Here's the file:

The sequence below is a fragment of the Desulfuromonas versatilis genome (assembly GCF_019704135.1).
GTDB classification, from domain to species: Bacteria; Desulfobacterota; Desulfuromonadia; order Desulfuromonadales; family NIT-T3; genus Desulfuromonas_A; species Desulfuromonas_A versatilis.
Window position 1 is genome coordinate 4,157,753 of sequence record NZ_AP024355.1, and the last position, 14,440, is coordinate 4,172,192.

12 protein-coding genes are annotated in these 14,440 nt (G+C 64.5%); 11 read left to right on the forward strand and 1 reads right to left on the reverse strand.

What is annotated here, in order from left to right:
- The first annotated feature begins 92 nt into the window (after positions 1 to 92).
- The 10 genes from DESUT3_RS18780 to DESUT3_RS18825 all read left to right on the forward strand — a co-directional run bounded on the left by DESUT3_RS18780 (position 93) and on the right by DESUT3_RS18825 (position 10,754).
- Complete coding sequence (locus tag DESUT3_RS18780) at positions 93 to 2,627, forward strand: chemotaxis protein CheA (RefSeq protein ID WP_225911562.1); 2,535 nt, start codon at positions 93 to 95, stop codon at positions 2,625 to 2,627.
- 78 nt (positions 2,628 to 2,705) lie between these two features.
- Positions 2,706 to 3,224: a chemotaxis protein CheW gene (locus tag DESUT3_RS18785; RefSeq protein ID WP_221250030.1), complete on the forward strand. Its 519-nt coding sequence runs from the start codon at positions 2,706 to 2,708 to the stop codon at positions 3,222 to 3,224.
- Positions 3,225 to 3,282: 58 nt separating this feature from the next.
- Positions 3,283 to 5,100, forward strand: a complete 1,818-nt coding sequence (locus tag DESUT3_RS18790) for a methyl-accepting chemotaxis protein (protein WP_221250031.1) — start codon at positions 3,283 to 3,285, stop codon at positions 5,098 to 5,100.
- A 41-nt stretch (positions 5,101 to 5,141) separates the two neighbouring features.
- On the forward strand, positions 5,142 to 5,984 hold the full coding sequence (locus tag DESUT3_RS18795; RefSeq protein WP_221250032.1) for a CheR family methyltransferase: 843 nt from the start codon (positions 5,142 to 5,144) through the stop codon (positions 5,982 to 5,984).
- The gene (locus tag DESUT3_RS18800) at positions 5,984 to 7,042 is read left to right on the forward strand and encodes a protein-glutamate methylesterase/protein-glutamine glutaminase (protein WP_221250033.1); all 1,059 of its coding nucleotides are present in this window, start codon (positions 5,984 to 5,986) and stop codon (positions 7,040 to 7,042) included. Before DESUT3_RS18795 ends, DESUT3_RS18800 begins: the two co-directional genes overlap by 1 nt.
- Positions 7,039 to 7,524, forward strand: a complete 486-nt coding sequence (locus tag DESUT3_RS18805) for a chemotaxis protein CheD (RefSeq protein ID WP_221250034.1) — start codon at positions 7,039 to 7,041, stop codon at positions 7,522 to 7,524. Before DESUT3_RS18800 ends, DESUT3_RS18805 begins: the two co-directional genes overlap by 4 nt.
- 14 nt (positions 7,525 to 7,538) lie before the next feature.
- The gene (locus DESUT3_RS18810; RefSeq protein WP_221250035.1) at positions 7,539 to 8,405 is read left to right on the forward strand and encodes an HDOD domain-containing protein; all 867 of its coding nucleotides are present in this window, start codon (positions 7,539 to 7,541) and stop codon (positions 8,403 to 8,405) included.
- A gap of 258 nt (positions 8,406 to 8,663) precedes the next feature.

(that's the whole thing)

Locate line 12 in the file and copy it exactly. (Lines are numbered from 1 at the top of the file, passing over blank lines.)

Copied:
- Positions 3,283 to 5,100, forward strand: a complete 1,818-nt coding sequence (locus tag DESUT3_RS18790) for a methyl-accepting chemotaxis protein (protein WP_221250031.1) — start codon at positions 3,283 to 3,285, stop codon at positions 5,098 to 5,100.